the “low ego” job posting, getting reimbursed for parking, and more — Ask a Manager

Here are four updates from past letter-writers.

1. Job posting asks for candidate with “low ego” (#5 at the link)

I did take the job that said the ideal candidate would have a “low ego.” Turns out that means “willing to turn a blind eye to manager’s backhanded/ passive aggressive comments” and “unconcerned with career development or having a manager that will be an active participant in supporting your work or helping develop your career.” For those and many other reasons I couldn’t have known before coming into the position, I started job hunting again within a month of taking the role. You live and you learn.

2. Can I be reimbursed for parking when I have to bring my car in for a work task? (#4 at the link)

When I actually went to ask the office that deals with finances and reimbursement for parking reimbursement, that set off a kerfuffle, shortly followed by a formal policy that employee parking at work could never be paid for by the unit regardless of circumstances. I then decided to put my foot down and say no to any sort of task that would require bringing in a car! Having a car during the day was not part of the job description, so it didn’t seem like they could make me. I was pretty new at my job when I wrote this and since then it’s been a lot easier for me to question things and say no. Students need food for an event? It’ll need to be something that can be delivered. Items need to be picked up? They can be mailed and that’s the cost of doing business. Very rarely has there been anything in the past few years that I’ve actually needed to drive somewhere to get or obtain and if that does happen, I either ask my boss to do it (who does drive in!) or do it on a night/weekend once I’m home and flex my time accordingly.

3. Demotion vs. firing (#4 at the link)

An update: My grandboss was the hiring manager for this position, for a few reasons that made sense at the time, and suggested we demote the manager rather than fire her. The underlying hope was that she’d see the writing on the wall and find another job before too long. That didn’t feel quite right to me given her timeline before we hired her (unemployed for a few months in a very employable field!). Thus, my letter to you. It was an optimistic hire. Some individuals who lacked a manager background/skillset in our line of work would have been able to rise to the occasion, but this one clearly had no self-awareness, lacked a sense of professional norms, and wasn’t receptive to feedback.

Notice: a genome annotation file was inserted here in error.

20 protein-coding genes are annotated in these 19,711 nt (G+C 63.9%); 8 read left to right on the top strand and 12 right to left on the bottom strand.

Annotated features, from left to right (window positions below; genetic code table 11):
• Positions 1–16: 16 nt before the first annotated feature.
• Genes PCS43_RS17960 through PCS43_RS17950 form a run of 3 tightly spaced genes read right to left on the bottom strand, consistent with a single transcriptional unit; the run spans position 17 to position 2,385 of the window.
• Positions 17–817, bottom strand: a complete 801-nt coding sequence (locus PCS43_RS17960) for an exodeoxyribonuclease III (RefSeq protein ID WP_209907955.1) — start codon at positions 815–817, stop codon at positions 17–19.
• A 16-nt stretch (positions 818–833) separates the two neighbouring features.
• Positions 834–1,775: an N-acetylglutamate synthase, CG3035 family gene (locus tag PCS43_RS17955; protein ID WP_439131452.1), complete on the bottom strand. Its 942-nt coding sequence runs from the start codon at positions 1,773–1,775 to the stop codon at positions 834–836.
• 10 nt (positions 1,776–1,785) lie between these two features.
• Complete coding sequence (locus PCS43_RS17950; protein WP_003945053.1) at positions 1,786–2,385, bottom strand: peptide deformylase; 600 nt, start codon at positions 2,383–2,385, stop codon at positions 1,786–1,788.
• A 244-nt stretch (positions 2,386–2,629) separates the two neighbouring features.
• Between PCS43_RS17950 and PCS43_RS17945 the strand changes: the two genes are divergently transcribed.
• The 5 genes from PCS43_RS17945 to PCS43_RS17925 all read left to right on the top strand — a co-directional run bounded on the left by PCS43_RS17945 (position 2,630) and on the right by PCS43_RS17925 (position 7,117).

Upon reflection, I am realizing my grandboss does a lot of optimistic hiring moves, which doesn’t feel great but hasn’t been disastrous elsewhere yet, and at least gives me something to look out for when grandboss does bring on new people. Blessedly, grandboss is no longer the hiring manager except for his own direct reports.

When we brought the demote vs. fire issue to the VP, he quickly said to cut ties–it wasn’t working and we had mission-critical work and needed a committed, improvement-focused person on the team. It was nice to get a definitive answer, as I had a lot of concerns about team culture after a demotion. The firing meeting was drama-free and short. It didn’t feel great–knowing someone is losing a paycheck isn’t great–but the team really has been better off. After the initial shock with the other teammates, then reassurances of their great work, the few pieces of manager’s recurring work were picked up quickly and seamlessly. For what it’s worth, another teammate is going to be promoted to manager (after a good work track record!). The fired manager un-friended me on LinkedIn (as a burn I guess, after she added me a few weeks prior) and from what I can tell, is still unemployed.

4. How to explain an incomplete master’s degree (#5 at the link; first update here)

This past year has been a roller coaster. I left my retail job last November because it became very obvious I just couldn’t keep up physically anymore on top of a change in culture where I would not have fit. I also just didn’t have the patience for customers anymore. I took some time off, partially because of a back injury but also just because I needed a break. However when I started doing 6 different wordle variants a day I realized I needed a job.

I began a hunt and started applying. I managed to get an interview during what became the longest month of my life as it was the big storm in May and sadly my father passed. However I was still able to focus on the interview, I used all the AAM advice I could think of. I prepped questions, I studied the company, I personalized my cover letter to my relevant experience, I sent a thank you note, and more.

As for the result of that, I just finished my 6 month probationary period last week. I passed my evaluation with great scores. I’m now the head of IT at a local nonprofit that provides a variety of services to seniors and those with disabilities. I seem to have landed a unicorn honestly, the pay is good, has benefits, currently 30 hours a week, given a great deal of freedom for my schedule and work from home. Very reasonable expectations for my progress and skills and most importantly the culture, I’ve met almost everyone and they’re all great, everyone here is so nice and it’s chill, we took a break last Friday and made paper snowflakes just for fun.

Honestly I could see staying here for quite a while, compared to working big box retail this is night and day.

So first thanks for your response to my initial letter, thanks for the support of the community and thank you for all the good interview and job hunt advice you’ve posted in the past.

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